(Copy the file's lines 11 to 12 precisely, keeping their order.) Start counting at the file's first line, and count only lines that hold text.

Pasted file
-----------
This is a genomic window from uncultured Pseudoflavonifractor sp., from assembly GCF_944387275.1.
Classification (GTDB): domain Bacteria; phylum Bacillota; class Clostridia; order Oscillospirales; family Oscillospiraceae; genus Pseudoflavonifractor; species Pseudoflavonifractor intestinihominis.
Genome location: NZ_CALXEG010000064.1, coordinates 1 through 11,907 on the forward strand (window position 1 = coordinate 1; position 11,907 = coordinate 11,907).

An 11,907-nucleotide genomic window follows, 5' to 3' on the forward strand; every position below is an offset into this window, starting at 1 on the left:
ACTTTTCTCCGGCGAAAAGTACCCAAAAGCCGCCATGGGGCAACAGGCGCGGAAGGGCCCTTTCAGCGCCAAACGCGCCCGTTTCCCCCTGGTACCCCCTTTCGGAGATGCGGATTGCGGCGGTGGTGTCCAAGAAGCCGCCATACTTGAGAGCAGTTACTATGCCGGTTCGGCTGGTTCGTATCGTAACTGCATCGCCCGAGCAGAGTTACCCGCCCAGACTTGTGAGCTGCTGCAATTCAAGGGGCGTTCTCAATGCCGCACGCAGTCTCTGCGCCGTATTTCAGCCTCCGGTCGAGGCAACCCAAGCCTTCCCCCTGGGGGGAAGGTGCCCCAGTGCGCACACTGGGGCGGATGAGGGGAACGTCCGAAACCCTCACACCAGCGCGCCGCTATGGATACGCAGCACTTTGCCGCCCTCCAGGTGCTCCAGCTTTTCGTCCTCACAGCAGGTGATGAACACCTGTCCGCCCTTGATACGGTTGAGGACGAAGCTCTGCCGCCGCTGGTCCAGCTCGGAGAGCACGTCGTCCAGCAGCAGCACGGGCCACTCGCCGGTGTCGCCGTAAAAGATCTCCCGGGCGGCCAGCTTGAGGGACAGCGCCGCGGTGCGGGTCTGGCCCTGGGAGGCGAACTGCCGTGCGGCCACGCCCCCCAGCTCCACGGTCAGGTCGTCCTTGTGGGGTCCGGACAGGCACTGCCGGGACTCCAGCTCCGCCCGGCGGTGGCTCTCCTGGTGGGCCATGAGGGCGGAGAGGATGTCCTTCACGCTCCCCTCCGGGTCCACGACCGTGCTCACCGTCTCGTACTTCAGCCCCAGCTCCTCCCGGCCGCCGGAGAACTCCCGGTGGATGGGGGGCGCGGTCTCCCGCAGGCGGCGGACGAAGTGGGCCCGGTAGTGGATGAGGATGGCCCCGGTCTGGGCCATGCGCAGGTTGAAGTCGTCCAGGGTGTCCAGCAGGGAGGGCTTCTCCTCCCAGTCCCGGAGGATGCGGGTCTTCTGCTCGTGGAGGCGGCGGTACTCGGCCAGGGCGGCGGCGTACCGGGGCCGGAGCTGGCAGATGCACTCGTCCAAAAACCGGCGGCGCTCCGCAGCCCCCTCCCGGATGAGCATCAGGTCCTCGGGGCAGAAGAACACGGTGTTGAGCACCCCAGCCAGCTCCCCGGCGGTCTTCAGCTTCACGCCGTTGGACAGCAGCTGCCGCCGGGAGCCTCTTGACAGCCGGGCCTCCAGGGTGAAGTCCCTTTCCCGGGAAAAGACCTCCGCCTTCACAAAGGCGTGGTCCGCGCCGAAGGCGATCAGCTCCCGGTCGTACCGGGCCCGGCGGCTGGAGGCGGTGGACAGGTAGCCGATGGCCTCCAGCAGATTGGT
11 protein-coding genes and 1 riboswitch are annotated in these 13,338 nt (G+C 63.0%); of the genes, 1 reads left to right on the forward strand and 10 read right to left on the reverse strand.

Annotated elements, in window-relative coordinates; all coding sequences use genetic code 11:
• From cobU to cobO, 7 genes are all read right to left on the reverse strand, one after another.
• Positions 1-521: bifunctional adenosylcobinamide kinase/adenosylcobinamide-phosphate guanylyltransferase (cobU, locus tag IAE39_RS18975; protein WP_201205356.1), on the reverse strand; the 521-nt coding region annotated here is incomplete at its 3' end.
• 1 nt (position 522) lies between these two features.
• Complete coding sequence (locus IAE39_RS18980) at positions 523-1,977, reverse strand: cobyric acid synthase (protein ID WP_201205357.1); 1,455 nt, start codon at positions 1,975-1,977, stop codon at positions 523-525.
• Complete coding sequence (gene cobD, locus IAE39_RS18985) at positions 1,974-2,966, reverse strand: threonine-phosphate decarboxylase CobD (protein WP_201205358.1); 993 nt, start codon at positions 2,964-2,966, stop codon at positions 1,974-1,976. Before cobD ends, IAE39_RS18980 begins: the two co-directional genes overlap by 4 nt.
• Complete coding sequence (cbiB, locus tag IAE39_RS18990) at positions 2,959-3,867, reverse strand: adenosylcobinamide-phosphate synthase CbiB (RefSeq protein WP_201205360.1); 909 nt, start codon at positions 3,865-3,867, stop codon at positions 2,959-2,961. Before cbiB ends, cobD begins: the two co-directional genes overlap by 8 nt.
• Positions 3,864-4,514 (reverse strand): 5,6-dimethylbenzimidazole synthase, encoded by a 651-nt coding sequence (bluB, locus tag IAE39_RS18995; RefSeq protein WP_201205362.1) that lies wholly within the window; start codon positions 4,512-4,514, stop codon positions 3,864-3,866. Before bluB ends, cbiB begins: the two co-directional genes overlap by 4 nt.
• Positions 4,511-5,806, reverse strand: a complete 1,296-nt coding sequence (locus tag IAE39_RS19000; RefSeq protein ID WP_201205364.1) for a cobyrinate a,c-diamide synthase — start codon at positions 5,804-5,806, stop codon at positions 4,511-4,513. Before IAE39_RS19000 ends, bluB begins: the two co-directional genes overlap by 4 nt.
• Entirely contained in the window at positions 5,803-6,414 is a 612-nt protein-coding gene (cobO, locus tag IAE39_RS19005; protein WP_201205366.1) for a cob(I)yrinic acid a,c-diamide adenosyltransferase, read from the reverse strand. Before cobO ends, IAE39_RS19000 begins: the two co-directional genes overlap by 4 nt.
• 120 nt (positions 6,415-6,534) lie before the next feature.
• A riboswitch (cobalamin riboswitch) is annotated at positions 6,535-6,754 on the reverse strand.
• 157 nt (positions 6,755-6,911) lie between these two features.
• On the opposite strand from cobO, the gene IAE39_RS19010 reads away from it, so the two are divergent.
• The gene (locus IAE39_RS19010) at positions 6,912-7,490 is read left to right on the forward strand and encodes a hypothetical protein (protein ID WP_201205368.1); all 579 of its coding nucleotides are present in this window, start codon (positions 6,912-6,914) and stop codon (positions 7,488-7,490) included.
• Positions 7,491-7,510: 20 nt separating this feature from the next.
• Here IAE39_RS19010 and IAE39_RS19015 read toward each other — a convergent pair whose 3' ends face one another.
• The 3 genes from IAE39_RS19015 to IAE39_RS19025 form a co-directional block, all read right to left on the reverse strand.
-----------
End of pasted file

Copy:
• Complete coding sequence (locus IAE39_RS18980) at positions 523-1,977, reverse strand: cobyric acid synthase (protein ID WP_201205357.1); 1,455 nt, start codon at positions 1,975-1,977, stop codon at positions 523-525.
• Complete coding sequence (gene cobD, locus IAE39_RS18985) at positions 1,974-2,966, reverse strand: threonine-phosphate decarboxylase CobD (protein WP_201205358.1); 993 nt, start codon at positions 2,964-2,966, stop codon at positions 1,974-1,976. Before cobD ends, IAE39_RS18980 begins: the two co-directional genes overlap by 4 nt.